Dr John Mach, Postdoctoral Research Fellow and Laboratory Manager in the Department of Ageing and Pharmacology at the Kolling Institute talks to the NORTH Foundation about his journey as an early-career researcher and how he hopes to re-evaluate ageing for better lives.
Medication, despite its ability to prevent and treat chronic illnesses among older Australians, also has the potential to cause significant harm*.
No one understands this better than Dr John Mach, who attributes his decade-long career as an ageing and pharmacology researcher to his curiosity and ability to approach challenges as opportunities to promote healthy ageing.
“Sometimes knowing is not enough, and I am driven by the opportunity to understand the mechanism behind what drives change. I am always thinking about patterns and how to resolve them and have been fortunate to be able to apply my skillset and curiosity in my role as a researcher.”
Inspired by the opportunity to make a real impact to the health and wellbeing of the community through research, Dr Mach says that his first taste of working and being mentored by his supervisors in a laboratory at UNSW was instrumental in his decision to pursue a career in medical research, specifically with a focus on pharmacology.
In 2010, Dr Mach joined Professor Sarah Hilmer’s ageing and pharmacology research group as a research assistant at the Kolling Institute and has since worked as part of the Ageing and Pharmacology Laboratory for more than a decade.
The Kolling Laboratory of Ageing and Pharmacology is part of the Penney Ageing Research Unit at the Royal North Shore Hospital which aims to improve healthy ageing in older people – focusing on prevention and better management of geriatric syndromes including frailty, falls and confusion, and optimising the use of geroprotective agents to extend health spans.
For the last decade, Dr Mach’s research focus has been on ageing and pharmacology – particularly how to optimise medication use by older people. One of the key aims of his research is identifying when polypharmacy in older Australians has more harm than benefit in the treatment of medical conditions.
“We know that taking multiple medications is common in old age, and that the more medications people take, the more likely they are to have adverse drug reactions.”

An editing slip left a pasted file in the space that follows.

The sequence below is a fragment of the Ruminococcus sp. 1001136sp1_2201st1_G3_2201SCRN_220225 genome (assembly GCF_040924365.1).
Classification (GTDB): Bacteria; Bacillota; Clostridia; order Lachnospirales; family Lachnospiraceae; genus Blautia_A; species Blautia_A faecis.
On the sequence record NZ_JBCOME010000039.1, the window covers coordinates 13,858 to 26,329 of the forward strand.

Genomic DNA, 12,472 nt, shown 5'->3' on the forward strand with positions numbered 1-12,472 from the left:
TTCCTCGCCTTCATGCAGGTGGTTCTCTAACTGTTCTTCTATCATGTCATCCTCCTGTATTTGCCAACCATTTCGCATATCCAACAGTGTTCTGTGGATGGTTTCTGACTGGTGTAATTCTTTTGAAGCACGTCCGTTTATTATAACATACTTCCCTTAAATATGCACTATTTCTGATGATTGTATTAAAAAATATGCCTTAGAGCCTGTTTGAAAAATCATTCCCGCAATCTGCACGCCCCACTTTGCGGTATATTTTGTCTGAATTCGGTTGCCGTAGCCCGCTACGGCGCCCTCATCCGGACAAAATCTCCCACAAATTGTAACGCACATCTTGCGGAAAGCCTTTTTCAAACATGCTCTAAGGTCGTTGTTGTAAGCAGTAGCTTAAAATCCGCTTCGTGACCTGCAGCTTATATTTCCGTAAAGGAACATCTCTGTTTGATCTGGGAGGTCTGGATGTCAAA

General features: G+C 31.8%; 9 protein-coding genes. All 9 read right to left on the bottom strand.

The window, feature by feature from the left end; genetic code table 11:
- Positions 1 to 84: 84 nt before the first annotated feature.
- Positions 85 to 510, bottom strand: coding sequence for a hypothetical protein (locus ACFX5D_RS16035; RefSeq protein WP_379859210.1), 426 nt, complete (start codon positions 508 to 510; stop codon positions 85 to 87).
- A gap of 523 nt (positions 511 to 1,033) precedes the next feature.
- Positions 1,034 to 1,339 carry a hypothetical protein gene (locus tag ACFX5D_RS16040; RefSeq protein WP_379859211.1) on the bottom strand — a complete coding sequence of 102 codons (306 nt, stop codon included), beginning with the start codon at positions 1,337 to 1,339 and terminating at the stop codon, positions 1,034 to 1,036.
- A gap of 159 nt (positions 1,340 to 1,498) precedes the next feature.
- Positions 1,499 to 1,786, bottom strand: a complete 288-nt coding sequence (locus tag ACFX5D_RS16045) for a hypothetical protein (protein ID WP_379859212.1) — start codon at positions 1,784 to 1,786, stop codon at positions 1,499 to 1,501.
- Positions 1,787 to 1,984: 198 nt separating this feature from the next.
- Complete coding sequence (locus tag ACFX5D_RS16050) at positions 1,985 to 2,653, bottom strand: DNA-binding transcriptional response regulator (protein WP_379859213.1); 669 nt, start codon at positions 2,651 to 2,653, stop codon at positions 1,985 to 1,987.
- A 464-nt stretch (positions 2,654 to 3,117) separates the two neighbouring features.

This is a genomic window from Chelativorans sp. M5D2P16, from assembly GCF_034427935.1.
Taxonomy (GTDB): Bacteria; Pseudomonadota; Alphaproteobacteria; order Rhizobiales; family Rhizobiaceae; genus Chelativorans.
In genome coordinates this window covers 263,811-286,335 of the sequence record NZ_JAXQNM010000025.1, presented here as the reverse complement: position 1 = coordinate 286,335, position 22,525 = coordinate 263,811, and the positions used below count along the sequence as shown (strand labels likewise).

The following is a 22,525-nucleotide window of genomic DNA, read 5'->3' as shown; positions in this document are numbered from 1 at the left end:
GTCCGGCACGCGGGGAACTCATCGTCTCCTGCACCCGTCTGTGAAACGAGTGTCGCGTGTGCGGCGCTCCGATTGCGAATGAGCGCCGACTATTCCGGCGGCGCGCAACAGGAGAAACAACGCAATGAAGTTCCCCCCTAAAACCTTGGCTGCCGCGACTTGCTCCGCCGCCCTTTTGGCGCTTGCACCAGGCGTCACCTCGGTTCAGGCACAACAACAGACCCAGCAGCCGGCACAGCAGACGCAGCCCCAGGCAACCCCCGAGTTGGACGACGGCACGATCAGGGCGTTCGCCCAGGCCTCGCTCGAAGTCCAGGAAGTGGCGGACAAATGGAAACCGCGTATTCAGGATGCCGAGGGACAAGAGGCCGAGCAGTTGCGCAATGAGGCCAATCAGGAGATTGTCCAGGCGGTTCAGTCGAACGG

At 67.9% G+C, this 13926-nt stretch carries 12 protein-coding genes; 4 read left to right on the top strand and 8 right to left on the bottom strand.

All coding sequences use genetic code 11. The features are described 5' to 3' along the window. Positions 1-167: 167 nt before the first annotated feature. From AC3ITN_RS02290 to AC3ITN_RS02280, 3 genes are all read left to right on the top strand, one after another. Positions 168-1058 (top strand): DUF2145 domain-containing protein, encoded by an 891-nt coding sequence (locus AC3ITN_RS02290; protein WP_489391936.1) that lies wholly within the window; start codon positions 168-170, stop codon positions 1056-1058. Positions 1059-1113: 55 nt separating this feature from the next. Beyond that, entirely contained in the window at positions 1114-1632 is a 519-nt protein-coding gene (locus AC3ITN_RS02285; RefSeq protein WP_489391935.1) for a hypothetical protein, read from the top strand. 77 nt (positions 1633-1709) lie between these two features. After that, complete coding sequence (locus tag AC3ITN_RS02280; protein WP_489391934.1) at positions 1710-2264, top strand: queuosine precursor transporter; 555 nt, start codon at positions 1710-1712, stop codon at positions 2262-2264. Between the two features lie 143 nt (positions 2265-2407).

Under the guidance of his mentor and supervisor Professor Sarah Hilmer, Dr Mach conducts clinically relevant experiments to understand the mechanism by which harm is caused by multiple medications and how it can be minimised or reversed. This includes probing high risk medications, as measured by the pharmacological risk assessment tool, the Drug Burden Index.
Dr Mach feels strongly that his purpose is to bring his research to the bedside and is now working with researchers within the Laboratory of Ageing and Pharmacology to unravel the mechanisms that can predict when harm may occur from multiple medication use.
“This knowledge may have the potential to prevent adverse drug reactions that are currently unlikely to be detected until too late”
Dr Mach is now starting to investigate the effects of polypharmacy on beneficial changes from geroprotective agents. These are medications or supplements that people may take in the hope that they will increase their years of healthy life.
“Understanding the use of geroprotective agents when taken with multiple medications is critical, particularly for older people who use them to increase healthy ageing.”
“We believe our research will provide an evidence-based resource to guide clinicians when prescribing medications for older patients in hospitals, aged care facilities and across the broader community.”
Ultimately, Professor Hilmer and Dr Mach hope that their research will guide healthcare professionals internationally to better understand drug interactions and improve patient outcomes.
Reflecting on his journey as an early-career researcher with the Laboratory of Ageing and Pharmacology with the Kolling Institute, Dr Mach’s advice for others contemplating a career in medical research or just wondering how they can make a positive impact on the community, is to continue to see a better tomorrow.
“Ageing isn’t something that people often think about much until they are much older, but with advances with medicine we will all live healthier for longer, and will likely be thinking about ageing more often.”
“With Australians now living longer and enjoying more years of an active lifestyle, I believe that my research in ageing, polypharmacy and hopefully geroprotective agents will not only benefit the older generations, but the younger generations as well.”
Although Dr Mach’s research continues to progress, there is still a long way to go as he requires funding for research costs and equipment to undertake and continue the life-changing research projects to completion.
By choosing to make a monthly donation, you can help us provide long-term strategic funding within the Kolling Institute. If you are interested in directly supporting Dr Mach and his team at the Kolling Institute, please click here.
*Hilmer, S. N., Gnjidic, D., Le Couteur, D. G. Thinking through the medication list: appropriate prescribing and deprescribing in robust and frail older patients. Australian Family Physician 2012. 41: pp. 924-28.